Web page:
Nissan's GT-R has been on the market since 2007. Right from the outset the car was intended as a giant-killer, a rolling showcase of every technological trick in the book, created in order to propel a hefty four-seater coupe with such aplomb and vitality that it would leave more exotic machinery costing many times more standing in its wake.
And by and large, Nissan succeeded. Although the company has a strong performance heritage, the lairy coupes and saloons from its recent past fell way short of having any true cachet, beloved as they were by diehards and enthusiasts. The GT-R has changed its image in a single swoop.
The GT-R was previewed by a 2005 concept, and its final production form shares the rather brutal, hard-edged lines of the original design. It's not beautiful like a Ferrari or Aston Martin, aggressive like a Lamborghini or even as crisp, fluid and ergonomically exceptional as a Porsche. Instead, it has a unique functionalism that, in our eyes, is a perfect visual match for the car's titanic abilities.
For this car is like one of those Japanese hi-fis from the mid 1980s that had every conceivable bell and whistle, LED, dial, fader and button, outperformed all the old school competition yet were still sneered at by the cognoscenti.
First impressions are rather neutral. The cabin isn't rich and sumptuous, but more like a batcave, dark and gloomy, dominated by a big screen displaying a host of live systems information (for the inveterate knob-tweaker, the GT-R is a paradise).
Turn on the engine, and the car comes alive, with all sorts of high-performance systems spooling up to maximum efficiency in the background. These clanks and whirrs tell you that this car is a serious piece of kit, and so it proves once you are underway.
For the GT-R can match or outperform practically every Ferrari, Aston Martin, Porsche and Lamborghini on the market. It will reach 60mph in around three-and-a-half seconds, and go on to a top speed in excess of 190mph (if anything, testers around the world have found that Nissan's engineers understated the car's performance figures).
Four wheel drive and all manner of traction control and dynamic suspension more than compensate for its size and weight, allowing it to roar around the race track with all the athleticism of a car half its weight. Yet all this is available for under £72,000 and includes four good-sized seats and a proper boot.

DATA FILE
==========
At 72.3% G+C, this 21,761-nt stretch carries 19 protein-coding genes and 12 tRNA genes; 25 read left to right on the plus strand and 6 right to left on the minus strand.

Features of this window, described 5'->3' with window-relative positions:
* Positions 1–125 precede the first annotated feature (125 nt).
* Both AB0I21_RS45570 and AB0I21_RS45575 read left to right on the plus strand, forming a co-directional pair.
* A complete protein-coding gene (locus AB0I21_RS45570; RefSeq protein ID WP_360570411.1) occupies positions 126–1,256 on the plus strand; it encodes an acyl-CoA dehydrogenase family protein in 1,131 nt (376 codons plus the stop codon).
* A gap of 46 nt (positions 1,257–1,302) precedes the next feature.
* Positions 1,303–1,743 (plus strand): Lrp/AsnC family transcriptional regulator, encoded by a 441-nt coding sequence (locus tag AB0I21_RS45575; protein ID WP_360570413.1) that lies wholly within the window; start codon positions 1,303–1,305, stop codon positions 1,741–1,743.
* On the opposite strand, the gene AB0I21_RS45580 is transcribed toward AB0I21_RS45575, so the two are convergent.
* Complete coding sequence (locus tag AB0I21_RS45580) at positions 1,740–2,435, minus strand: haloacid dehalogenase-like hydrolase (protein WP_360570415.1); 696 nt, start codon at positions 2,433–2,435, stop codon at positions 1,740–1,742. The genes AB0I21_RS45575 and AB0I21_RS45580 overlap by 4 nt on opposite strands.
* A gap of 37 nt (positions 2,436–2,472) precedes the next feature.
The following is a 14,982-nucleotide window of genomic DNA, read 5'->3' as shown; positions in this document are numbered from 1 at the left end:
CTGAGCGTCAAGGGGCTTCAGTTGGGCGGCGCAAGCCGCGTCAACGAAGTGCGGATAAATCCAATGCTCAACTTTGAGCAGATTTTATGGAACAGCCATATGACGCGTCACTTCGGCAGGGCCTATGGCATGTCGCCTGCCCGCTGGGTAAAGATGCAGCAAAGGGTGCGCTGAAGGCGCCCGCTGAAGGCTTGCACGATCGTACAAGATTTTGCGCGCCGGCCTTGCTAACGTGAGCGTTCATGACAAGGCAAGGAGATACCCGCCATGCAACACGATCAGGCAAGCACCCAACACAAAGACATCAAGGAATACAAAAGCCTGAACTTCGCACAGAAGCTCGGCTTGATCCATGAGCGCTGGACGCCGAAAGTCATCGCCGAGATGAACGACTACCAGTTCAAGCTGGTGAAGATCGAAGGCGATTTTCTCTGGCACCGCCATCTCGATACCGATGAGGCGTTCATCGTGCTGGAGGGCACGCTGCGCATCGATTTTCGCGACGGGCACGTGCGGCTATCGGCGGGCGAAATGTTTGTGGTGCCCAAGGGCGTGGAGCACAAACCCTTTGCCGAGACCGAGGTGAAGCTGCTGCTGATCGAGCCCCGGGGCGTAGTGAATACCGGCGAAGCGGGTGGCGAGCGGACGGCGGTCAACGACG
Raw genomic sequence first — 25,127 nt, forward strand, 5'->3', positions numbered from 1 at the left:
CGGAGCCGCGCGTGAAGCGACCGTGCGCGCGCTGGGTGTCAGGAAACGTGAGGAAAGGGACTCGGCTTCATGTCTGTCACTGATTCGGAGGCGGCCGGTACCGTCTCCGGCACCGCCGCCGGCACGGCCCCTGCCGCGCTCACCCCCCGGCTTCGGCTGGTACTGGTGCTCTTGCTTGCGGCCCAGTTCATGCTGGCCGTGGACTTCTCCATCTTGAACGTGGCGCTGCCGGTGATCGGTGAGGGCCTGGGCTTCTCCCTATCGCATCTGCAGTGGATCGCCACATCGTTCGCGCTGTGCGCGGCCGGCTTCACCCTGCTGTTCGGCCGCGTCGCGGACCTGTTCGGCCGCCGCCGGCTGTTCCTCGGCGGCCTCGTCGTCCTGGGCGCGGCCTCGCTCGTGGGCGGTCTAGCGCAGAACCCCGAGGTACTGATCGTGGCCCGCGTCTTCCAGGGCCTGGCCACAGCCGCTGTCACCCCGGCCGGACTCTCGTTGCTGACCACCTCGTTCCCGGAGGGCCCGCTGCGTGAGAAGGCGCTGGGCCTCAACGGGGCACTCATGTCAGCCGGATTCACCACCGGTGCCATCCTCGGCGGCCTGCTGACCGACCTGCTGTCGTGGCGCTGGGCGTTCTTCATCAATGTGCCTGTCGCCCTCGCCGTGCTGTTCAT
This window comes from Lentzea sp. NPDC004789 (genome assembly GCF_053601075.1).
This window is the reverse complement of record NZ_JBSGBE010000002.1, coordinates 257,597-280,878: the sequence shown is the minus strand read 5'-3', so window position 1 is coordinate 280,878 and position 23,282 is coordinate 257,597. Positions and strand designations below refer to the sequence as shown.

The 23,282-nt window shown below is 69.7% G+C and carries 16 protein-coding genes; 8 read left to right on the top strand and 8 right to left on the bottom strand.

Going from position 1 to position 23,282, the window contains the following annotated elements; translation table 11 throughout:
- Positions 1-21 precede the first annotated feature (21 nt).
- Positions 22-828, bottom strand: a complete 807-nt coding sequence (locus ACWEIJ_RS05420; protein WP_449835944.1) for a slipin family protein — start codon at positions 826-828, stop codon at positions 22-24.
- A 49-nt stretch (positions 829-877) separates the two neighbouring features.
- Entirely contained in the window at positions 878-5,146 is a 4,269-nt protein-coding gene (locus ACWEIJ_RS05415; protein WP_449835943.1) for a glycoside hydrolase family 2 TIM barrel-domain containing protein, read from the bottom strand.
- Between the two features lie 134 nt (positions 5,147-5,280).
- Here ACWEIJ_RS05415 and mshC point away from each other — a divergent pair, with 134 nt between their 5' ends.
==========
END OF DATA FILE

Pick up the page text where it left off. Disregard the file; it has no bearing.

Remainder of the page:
Is there a catch? For many people, the downside is the badge. Nissan, the company that sells soft-roaders to school-runners and Micras to European's pensioner population. Nissan, the electric car pioneer dedicated to increasingly Noddy-styled city concepts. Ignore this snobbery and you won't be disappointed.
The only fly in the ointment is that, paradoxically, the GT-R is not a terribly good GT car. Grand Tourers are supposed to cosset and comfort at speed, but while the Nissan can trounce all comers, the ride is geared to the enthusiast; even on 'comfort' setting the suspension jolts you about in an awkward fashion - fine for the driver keen to press on but not so relaxing for the passenger.
It helps if they're a statistician, as the GT-R's central console throws up more information about the car's engine, systems and performance than any other road car. So if you're driving far on smooth roads with a race car engineer or physicist in the passenger seat, you could just about knock off several hundred miles at a time. Otherwise, this car is designed for short, sharp blasts.
Facelifted and lightly fettled for both 2011 and 2012, the current GT-R is now in the twilight of its life. A new model is promised for 2013, so we can expect conceptual teasers to appear before the end of the year.